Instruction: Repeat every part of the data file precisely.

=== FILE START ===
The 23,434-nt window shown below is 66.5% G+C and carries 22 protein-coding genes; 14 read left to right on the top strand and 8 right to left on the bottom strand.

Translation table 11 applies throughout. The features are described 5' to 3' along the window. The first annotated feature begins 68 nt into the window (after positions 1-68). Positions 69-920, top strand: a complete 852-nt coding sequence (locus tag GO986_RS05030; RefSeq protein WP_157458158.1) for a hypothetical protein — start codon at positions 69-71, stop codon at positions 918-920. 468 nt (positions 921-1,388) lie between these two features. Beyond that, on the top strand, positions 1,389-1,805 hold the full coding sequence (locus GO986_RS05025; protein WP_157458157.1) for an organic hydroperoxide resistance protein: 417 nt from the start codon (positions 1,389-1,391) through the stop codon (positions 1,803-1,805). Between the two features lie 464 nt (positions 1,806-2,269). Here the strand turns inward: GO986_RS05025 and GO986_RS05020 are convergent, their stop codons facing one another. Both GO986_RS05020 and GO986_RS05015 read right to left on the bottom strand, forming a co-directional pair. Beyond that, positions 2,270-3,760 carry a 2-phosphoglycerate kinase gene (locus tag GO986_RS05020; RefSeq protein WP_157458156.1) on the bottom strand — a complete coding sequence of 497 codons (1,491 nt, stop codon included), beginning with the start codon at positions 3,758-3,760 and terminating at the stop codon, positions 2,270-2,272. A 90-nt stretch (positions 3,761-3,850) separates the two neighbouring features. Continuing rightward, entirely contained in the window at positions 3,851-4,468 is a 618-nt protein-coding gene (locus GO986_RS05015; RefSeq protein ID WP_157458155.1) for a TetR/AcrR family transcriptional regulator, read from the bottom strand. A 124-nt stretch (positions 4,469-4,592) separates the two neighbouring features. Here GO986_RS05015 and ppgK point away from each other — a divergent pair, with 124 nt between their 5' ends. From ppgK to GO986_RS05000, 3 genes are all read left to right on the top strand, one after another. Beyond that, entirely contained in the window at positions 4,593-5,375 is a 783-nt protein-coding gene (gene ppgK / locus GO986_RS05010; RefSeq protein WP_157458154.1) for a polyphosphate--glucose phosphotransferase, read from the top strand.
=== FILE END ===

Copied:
The 23,434-nt window shown below is 66.5% G+C and carries 22 protein-coding genes; 14 read left to right on the top strand and 8 right to left on the bottom strand.

Translation table 11 applies throughout. The features are described 5' to 3' along the window. The first annotated feature begins 68 nt into the window (after positions 1-68). Positions 69-920, top strand: a complete 852-nt coding sequence (locus tag GO986_RS05030; RefSeq protein WP_157458158.1) for a hypothetical protein — start codon at positions 69-71, stop codon at positions 918-920. 468 nt (positions 921-1,388) lie between these two features. Beyond that, on the top strand, positions 1,389-1,805 hold the full coding sequence (locus GO986_RS05025; protein WP_157458157.1) for an organic hydroperoxide resistance protein: 417 nt from the start codon (positions 1,389-1,391) through the stop codon (positions 1,803-1,805). Between the two features lie 464 nt (positions 1,806-2,269). Here the strand turns inward: GO986_RS05025 and GO986_RS05020 are convergent, their stop codons facing one another. Both GO986_RS05020 and GO986_RS05015 read right to left on the bottom strand, forming a co-directional pair. Beyond that, positions 2,270-3,760 carry a 2-phosphoglycerate kinase gene (locus tag GO986_RS05020; RefSeq protein WP_157458156.1) on the bottom strand — a complete coding sequence of 497 codons (1,491 nt, stop codon included), beginning with the start codon at positions 3,758-3,760 and terminating at the stop codon, positions 2,270-2,272. A 90-nt stretch (positions 3,761-3,850) separates the two neighbouring features. Continuing rightward, entirely contained in the window at positions 3,851-4,468 is a 618-nt protein-coding gene (locus GO986_RS05015; RefSeq protein ID WP_157458155.1) for a TetR/AcrR family transcriptional regulator, read from the bottom strand. A 124-nt stretch (positions 4,469-4,592) separates the two neighbouring features. Here GO986_RS05015 and ppgK point away from each other — a divergent pair, with 124 nt between their 5' ends. From ppgK to GO986_RS05000, 3 genes are all read left to right on the top strand, one after another. Beyond that, entirely contained in the window at positions 4,593-5,375 is a 783-nt protein-coding gene (gene ppgK / locus GO986_RS05010; RefSeq protein WP_157458154.1) for a polyphosphate--glucose phosphotransferase, read from the top strand.